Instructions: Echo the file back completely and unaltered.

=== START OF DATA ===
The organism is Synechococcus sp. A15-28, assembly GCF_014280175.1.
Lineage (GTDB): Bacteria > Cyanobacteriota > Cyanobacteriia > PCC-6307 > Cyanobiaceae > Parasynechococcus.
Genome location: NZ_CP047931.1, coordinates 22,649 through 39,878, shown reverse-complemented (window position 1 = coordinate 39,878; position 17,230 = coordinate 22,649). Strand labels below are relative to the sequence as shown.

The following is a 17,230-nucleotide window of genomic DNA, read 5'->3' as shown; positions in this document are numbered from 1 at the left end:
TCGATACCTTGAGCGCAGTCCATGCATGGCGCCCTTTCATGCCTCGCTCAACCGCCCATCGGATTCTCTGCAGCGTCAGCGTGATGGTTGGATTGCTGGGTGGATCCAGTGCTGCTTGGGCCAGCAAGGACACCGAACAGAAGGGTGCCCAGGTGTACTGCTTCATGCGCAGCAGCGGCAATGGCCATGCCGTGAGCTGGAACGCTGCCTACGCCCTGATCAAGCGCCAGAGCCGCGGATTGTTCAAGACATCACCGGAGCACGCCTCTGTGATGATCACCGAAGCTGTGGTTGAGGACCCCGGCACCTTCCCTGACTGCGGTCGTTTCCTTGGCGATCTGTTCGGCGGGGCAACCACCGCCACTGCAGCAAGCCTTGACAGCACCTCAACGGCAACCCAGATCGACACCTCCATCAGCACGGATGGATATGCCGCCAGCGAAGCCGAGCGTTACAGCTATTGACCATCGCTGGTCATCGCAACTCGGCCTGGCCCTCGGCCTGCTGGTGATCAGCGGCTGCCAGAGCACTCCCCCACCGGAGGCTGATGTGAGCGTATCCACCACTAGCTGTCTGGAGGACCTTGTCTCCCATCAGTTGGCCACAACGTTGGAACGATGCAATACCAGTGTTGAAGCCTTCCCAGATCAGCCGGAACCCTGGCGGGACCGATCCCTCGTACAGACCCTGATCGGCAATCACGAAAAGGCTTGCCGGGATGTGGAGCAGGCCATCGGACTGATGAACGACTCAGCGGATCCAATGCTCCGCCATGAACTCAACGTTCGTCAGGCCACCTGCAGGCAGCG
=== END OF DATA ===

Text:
The organism is Synechococcus sp. A15-28, assembly GCF_014280175.1.
Lineage (GTDB): Bacteria > Cyanobacteriota > Cyanobacteriia > PCC-6307 > Cyanobiaceae > Parasynechococcus.
Genome location: NZ_CP047931.1, coordinates 22,649 through 39,878, shown reverse-complemented (window position 1 = coordinate 39,878; position 17,230 = coordinate 22,649). Strand labels below are relative to the sequence as shown.

The following is a 17,230-nucleotide window of genomic DNA, read 5'->3' as shown; positions in this document are numbered from 1 at the left end:
TCGATACCTTGAGCGCAGTCCATGCATGGCGCCCTTTCATGCCTCGCTCAACCGCCCATCGGATTCTCTGCAGCGTCAGCGTGATGGTTGGATTGCTGGGTGGATCCAGTGCTGCTTGGGCCAGCAAGGACACCGAACAGAAGGGTGCCCAGGTGTACTGCTTCATGCGCAGCAGCGGCAATGGCCATGCCGTGAGCTGGAACGCTGCCTACGCCCTGATCAAGCGCCAGAGCCGCGGATTGTTCAAGACATCACCGGAGCACGCCTCTGTGATGATCACCGAAGCTGTGGTTGAGGACCCCGGCACCTTCCCTGACTGCGGTCGTTTCCTTGGCGATCTGTTCGGCGGGGCAACCACCGCCACTGCAGCAAGCCTTGACAGCACCTCAACGGCAACCCAGATCGACACCTCCATCAGCACGGATGGATATGCCGCCAGCGAAGCCGAGCGTTACAGCTATTGACCATCGCTGGTCATCGCAACTCGGCCTGGCCCTCGGCCTGCTGGTGATCAGCGGCTGCCAGAGCACTCCCCCACCGGAGGCTGATGTGAGCGTATCCACCACTAGCTGTCTGGAGGACCTTGTCTCCCATCAGTTGGCCACAACGTTGGAACGATGCAATACCAGTGTTGAAGCCTTCCCAGATCAGCCGGAACCCTGGCGGGACCGATCCCTCGTACAGACCCTGATCGGCAATCACGAAAAGGCTTGCCGGGATGTGGAGCAGGCCATCGGACTGATGAACGACTCAGCGGATCCAATGCTCCGCCATGAACTCAACGTTCGTCAGGCCACCTGCAGGCAGCG